walk-leading is fun but not for the faint-hearted

I’ve led three walks recently – and after each one I was mightily relieved to get everyone back safely.

In July I led a wonderful walk for Leadon Vale Ramblers in the Radnor hills, catching the bus from Kington to Llanfihangel Nant Melan and walking back via Caety Trelow, Glasbury and Hergest Ridge. As we crossed near the top of Caety Trelow a short but violent  thunderstorm hit us, with thunder and lightning pretty well overhead.  There was no cover. So there was nothing we could do but put on our waterproofs and keep going. After 20 minutes or so, the storm subsided and we carried on our walk. Shortly afterwards I received advice from the Ramblers about what to do in such a storm, which seemed to include rolling ourselves into  a little ball. I don’t know if that is the safest thing to do but it psychologically difficult to carry out.  Just for that short time we felt extremely vulnerable.

Two weeks ago I led a party of 11 (not Ramblers)  on the Three Welsh Peaks Challenge  – to climb Snowdon, Cadair Idris and Pen y Fan in 24 hours.  Despite a good weather forecast the rain soon came down  and when the remaining nine of us (two turned back earlier) reached the top of Snowdon at 9.00 a.m.,  those with less good waterproofs were getting very wet and miserable, despite the elation of the summit.  Soon into the descent one lad started shaking violently and his speech was incoherent.  He had hypothermia. This being Snowdon, I decided to return to the summit  and the cafe was fortunately just opening. We were able to warm him up and get a seat on the train down. Thank goodness for the cafe and mountain railway!  After that, things improved, including the weather. The ascent of Cader was straightforward and that of Pen y Fan at night with our head-torches positively inspiring. A great achievement, but enormous relief on my part.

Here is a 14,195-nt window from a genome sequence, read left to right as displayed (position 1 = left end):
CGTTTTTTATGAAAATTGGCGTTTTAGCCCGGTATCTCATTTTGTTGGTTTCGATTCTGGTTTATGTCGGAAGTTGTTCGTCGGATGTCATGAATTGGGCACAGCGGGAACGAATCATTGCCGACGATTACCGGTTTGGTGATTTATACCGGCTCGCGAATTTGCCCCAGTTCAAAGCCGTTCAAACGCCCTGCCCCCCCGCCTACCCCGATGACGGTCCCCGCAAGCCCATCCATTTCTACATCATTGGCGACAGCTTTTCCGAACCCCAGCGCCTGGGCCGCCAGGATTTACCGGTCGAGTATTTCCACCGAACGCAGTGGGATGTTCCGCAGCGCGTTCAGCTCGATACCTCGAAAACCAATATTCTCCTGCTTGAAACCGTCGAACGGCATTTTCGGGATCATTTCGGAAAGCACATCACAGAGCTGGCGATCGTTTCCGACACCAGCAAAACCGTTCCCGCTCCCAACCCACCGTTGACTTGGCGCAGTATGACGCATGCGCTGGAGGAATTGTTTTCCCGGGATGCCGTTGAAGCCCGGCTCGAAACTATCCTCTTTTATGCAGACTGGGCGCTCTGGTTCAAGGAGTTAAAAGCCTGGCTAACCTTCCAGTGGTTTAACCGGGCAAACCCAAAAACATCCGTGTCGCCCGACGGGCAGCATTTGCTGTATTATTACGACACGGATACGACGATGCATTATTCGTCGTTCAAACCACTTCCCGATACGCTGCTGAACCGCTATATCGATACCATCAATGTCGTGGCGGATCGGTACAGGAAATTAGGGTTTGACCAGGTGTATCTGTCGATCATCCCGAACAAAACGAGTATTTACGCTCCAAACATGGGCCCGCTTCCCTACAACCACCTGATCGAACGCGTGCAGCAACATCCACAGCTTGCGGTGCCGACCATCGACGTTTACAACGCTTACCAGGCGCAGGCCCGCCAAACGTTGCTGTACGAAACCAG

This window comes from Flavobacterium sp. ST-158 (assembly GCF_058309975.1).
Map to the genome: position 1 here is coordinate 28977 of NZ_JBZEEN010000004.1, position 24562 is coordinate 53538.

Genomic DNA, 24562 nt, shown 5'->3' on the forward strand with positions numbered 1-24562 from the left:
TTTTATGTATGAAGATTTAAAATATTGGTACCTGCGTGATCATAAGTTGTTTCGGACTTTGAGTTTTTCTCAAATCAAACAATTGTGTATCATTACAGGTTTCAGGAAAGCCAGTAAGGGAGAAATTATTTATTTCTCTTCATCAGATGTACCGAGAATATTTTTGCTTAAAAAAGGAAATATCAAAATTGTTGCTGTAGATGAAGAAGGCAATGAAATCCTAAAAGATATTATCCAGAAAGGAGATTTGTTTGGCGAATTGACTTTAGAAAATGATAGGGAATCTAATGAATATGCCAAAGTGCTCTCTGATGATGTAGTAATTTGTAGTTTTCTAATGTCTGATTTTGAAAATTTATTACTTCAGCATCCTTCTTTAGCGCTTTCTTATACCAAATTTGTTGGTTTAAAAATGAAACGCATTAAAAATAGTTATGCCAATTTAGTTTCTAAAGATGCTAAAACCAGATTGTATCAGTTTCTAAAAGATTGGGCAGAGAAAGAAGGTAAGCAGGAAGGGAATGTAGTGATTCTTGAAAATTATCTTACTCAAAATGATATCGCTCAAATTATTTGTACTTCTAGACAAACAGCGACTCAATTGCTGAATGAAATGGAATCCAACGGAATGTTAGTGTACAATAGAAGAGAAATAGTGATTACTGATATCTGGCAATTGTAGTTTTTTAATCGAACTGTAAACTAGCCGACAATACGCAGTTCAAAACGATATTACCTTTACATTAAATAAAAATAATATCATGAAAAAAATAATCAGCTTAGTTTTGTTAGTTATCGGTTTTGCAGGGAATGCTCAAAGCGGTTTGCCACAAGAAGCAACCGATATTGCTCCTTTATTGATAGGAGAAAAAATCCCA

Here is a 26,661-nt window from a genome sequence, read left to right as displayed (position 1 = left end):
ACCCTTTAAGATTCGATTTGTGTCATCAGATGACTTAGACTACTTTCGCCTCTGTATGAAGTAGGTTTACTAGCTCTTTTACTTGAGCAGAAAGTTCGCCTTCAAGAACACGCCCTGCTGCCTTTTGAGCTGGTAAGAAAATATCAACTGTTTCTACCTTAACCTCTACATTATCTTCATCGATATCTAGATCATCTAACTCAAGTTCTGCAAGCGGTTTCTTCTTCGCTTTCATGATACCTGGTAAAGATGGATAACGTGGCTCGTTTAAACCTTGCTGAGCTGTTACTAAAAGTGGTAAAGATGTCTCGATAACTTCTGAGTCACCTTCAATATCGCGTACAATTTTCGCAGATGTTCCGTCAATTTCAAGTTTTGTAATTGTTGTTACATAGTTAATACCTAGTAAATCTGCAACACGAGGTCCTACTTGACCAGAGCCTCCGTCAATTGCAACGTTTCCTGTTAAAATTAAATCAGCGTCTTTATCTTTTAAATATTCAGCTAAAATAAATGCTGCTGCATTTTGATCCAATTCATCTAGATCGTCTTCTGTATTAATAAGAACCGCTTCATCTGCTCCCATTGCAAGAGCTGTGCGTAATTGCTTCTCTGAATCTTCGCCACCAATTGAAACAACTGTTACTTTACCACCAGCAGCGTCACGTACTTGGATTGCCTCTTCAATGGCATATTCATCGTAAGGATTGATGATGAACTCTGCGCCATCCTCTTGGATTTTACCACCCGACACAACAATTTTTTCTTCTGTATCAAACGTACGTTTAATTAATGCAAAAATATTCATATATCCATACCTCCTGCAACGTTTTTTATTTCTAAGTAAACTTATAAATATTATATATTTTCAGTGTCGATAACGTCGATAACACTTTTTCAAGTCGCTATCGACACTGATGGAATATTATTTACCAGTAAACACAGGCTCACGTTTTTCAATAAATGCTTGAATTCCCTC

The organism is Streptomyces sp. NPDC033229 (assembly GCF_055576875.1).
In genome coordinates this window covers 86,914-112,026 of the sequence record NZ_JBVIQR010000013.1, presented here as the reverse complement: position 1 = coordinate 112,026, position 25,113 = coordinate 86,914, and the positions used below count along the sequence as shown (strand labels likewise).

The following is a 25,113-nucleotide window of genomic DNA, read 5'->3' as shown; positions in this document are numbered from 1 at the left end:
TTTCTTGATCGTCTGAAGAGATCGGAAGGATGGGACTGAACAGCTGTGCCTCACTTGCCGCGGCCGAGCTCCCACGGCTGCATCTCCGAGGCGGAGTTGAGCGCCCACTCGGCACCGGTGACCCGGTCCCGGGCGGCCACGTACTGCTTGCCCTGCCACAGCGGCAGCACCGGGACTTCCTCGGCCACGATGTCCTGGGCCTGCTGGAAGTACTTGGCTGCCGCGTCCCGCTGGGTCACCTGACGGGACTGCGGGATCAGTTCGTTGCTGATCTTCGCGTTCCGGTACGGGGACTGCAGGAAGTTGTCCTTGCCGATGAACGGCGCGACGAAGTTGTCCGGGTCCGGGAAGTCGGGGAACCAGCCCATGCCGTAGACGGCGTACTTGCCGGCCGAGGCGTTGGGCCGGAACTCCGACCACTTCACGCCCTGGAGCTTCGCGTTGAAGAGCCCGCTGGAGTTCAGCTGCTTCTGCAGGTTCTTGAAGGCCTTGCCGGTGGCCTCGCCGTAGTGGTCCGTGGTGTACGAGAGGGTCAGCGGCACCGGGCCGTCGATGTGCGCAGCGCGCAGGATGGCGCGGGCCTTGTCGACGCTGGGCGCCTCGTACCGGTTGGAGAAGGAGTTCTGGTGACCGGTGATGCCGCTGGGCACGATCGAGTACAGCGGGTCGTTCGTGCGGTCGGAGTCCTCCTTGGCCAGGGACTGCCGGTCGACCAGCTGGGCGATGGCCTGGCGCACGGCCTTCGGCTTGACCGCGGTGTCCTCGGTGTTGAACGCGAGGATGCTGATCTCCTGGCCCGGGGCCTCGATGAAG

That brings us to today, a gentle seven miler with Leadon Vale Ramblers in the Mortimer forest and Herefordshire Trail. What could possibly go wrong? Well, the Vinnals car park was completely closed because of a moto-cross rally!! We had to re-group nearly two miles further away.  We duly set off on an un-checked forest track, recommended by a helpful jogger. The track was lovely with stunning views and pretty level as well, so spirits were high, when we eventually linked up with the Herefordshire Trail at Burrington. But our return, we knew, involved crossing the race-track. We were on a bridleway which didn’t appear to have been closed for the day. There was however lots of red  tape blocking our path and some fierce warning notices. So we waited while  a few cars roared by at enormous speeds, drivers helmeted, but us defenceless. Anyway we crossed the track and reached the summit, High Vinnals, with its glorious panoramic views.  Here it was strangely quiet, which was good because we knew we had to cross the racetrack again. But then we heard the racing was over and we could complete our walk (11 miles not seven) in peace. And another huge sigh of relief for the walk leader.